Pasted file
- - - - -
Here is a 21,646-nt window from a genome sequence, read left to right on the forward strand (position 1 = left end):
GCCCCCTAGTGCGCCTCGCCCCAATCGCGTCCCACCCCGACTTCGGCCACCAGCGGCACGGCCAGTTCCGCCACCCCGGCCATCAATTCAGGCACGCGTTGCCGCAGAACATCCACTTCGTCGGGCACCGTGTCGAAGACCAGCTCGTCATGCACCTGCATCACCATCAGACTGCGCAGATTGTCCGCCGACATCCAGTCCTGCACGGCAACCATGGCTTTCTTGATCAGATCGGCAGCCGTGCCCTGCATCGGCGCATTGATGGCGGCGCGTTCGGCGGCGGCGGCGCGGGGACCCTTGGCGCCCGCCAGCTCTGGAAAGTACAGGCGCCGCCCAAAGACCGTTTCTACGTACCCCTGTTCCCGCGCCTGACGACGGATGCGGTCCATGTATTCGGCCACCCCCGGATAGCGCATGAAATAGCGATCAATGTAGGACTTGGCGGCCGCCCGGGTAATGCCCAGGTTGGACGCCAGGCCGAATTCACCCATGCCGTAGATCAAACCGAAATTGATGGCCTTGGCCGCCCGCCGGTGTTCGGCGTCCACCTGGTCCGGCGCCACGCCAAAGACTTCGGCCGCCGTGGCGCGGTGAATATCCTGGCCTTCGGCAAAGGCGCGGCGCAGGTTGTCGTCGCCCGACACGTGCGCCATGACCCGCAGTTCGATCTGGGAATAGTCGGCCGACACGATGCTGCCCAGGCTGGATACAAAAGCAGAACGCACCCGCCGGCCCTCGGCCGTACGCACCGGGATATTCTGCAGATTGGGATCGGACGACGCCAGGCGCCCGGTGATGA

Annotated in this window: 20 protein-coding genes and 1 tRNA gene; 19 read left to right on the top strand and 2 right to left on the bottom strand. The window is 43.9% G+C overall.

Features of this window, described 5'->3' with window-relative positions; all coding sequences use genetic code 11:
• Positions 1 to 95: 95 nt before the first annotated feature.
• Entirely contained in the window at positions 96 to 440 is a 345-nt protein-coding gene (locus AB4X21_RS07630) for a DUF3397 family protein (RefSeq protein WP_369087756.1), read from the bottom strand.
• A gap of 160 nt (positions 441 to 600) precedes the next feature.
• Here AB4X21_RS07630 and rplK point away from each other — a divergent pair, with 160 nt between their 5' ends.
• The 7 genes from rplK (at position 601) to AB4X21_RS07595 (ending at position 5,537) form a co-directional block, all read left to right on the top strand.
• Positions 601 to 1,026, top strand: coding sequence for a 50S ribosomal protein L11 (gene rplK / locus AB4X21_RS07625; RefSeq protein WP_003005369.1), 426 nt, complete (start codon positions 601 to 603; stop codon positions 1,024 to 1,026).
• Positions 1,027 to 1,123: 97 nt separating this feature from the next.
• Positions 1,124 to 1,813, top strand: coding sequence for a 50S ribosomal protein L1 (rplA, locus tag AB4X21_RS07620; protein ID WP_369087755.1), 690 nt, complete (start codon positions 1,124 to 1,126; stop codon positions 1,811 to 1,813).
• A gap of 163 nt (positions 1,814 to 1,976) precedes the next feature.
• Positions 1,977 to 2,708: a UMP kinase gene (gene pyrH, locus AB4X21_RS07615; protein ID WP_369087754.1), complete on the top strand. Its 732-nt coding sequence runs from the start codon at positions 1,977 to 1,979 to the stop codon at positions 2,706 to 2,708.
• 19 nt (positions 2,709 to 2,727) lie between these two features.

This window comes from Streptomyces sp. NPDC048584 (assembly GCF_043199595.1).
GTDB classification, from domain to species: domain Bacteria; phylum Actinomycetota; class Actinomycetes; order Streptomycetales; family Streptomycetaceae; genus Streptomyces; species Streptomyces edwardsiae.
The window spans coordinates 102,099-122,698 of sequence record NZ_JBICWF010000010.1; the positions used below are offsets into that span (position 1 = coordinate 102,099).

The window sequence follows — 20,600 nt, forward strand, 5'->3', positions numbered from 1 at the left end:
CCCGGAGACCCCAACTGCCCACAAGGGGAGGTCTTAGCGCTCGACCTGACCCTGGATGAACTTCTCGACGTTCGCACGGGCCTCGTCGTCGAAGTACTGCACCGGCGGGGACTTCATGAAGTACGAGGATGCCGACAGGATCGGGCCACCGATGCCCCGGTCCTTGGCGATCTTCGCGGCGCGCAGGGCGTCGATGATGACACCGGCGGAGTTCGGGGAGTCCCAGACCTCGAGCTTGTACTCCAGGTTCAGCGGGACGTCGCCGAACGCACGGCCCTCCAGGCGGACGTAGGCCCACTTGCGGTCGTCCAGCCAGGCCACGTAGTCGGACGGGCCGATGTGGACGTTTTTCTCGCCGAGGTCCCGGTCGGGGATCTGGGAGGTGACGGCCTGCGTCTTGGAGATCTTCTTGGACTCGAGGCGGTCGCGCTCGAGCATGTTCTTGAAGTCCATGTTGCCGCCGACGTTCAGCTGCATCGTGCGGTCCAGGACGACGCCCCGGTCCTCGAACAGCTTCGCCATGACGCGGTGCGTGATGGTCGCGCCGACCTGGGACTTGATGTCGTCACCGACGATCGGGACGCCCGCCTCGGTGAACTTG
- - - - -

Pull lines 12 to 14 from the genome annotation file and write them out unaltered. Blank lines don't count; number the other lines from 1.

• Positions 1,124 to 1,813, top strand: coding sequence for a 50S ribosomal protein L1 (rplA, locus tag AB4X21_RS07620; protein ID WP_369087755.1), 690 nt, complete (start codon positions 1,124 to 1,126; stop codon positions 1,811 to 1,813).
• A gap of 163 nt (positions 1,814 to 1,976) precedes the next feature.
• Positions 1,977 to 2,708: a UMP kinase gene (gene pyrH, locus AB4X21_RS07615; protein ID WP_369087754.1), complete on the top strand. Its 732-nt coding sequence runs from the start codon at positions 1,977 to 1,979 to the stop codon at positions 2,706 to 2,708.